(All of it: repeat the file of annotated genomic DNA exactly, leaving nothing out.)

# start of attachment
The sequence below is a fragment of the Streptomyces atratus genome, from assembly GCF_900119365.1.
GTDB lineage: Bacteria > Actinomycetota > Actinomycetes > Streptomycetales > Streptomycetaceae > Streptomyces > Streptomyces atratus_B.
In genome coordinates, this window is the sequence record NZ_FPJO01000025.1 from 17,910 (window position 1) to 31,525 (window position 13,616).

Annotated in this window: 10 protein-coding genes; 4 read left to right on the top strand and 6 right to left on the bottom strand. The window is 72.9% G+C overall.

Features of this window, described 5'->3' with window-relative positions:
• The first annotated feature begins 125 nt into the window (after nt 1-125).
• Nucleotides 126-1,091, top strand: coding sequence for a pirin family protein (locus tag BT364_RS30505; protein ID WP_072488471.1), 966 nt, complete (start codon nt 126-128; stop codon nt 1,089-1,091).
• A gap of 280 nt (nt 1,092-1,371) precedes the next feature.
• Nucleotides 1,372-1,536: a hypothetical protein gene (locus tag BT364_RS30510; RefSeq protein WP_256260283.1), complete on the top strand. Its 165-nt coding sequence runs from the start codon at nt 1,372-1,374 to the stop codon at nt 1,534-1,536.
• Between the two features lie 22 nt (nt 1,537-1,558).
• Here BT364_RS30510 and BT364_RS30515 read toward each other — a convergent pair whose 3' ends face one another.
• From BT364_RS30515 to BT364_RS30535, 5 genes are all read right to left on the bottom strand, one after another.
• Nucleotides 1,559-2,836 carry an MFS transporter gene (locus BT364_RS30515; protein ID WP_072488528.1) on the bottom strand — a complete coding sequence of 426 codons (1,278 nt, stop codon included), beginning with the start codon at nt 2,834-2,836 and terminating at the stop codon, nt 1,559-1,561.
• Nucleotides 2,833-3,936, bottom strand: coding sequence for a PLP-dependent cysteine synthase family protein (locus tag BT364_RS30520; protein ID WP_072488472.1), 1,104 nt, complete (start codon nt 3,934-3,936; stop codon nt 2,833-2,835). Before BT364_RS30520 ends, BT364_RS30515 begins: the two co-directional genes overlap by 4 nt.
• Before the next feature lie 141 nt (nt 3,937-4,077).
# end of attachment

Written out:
The sequence below is a fragment of the Streptomyces atratus genome, from assembly GCF_900119365.1.
GTDB lineage: Bacteria > Actinomycetota > Actinomycetes > Streptomycetales > Streptomycetaceae > Streptomyces > Streptomyces atratus_B.
In genome coordinates, this window is the sequence record NZ_FPJO01000025.1 from 17,910 (window position 1) to 31,525 (window position 13,616).

Annotated in this window: 10 protein-coding genes; 4 read left to right on the top strand and 6 right to left on the bottom strand. The window is 72.9% G+C overall.

Features of this window, described 5'->3' with window-relative positions:
• The first annotated feature begins 125 nt into the window (after nt 1-125).
• Nucleotides 126-1,091, top strand: coding sequence for a pirin family protein (locus tag BT364_RS30505; protein ID WP_072488471.1), 966 nt, complete (start codon nt 126-128; stop codon nt 1,089-1,091).
• A gap of 280 nt (nt 1,092-1,371) precedes the next feature.
• Nucleotides 1,372-1,536: a hypothetical protein gene (locus tag BT364_RS30510; RefSeq protein WP_256260283.1), complete on the top strand. Its 165-nt coding sequence runs from the start codon at nt 1,372-1,374 to the stop codon at nt 1,534-1,536.
• Between the two features lie 22 nt (nt 1,537-1,558).
• Here BT364_RS30510 and BT364_RS30515 read toward each other — a convergent pair whose 3' ends face one another.
• From BT364_RS30515 to BT364_RS30535, 5 genes are all read right to left on the bottom strand, one after another.
• Nucleotides 1,559-2,836 carry an MFS transporter gene (locus BT364_RS30515; protein ID WP_072488528.1) on the bottom strand — a complete coding sequence of 426 codons (1,278 nt, stop codon included), beginning with the start codon at nt 2,834-2,836 and terminating at the stop codon, nt 1,559-1,561.
• Nucleotides 2,833-3,936, bottom strand: coding sequence for a PLP-dependent cysteine synthase family protein (locus tag BT364_RS30520; protein ID WP_072488472.1), 1,104 nt, complete (start codon nt 3,934-3,936; stop codon nt 2,833-2,835). Before BT364_RS30520 ends, BT364_RS30515 begins: the two co-directional genes overlap by 4 nt.
• Before the next feature lie 141 nt (nt 3,937-4,077).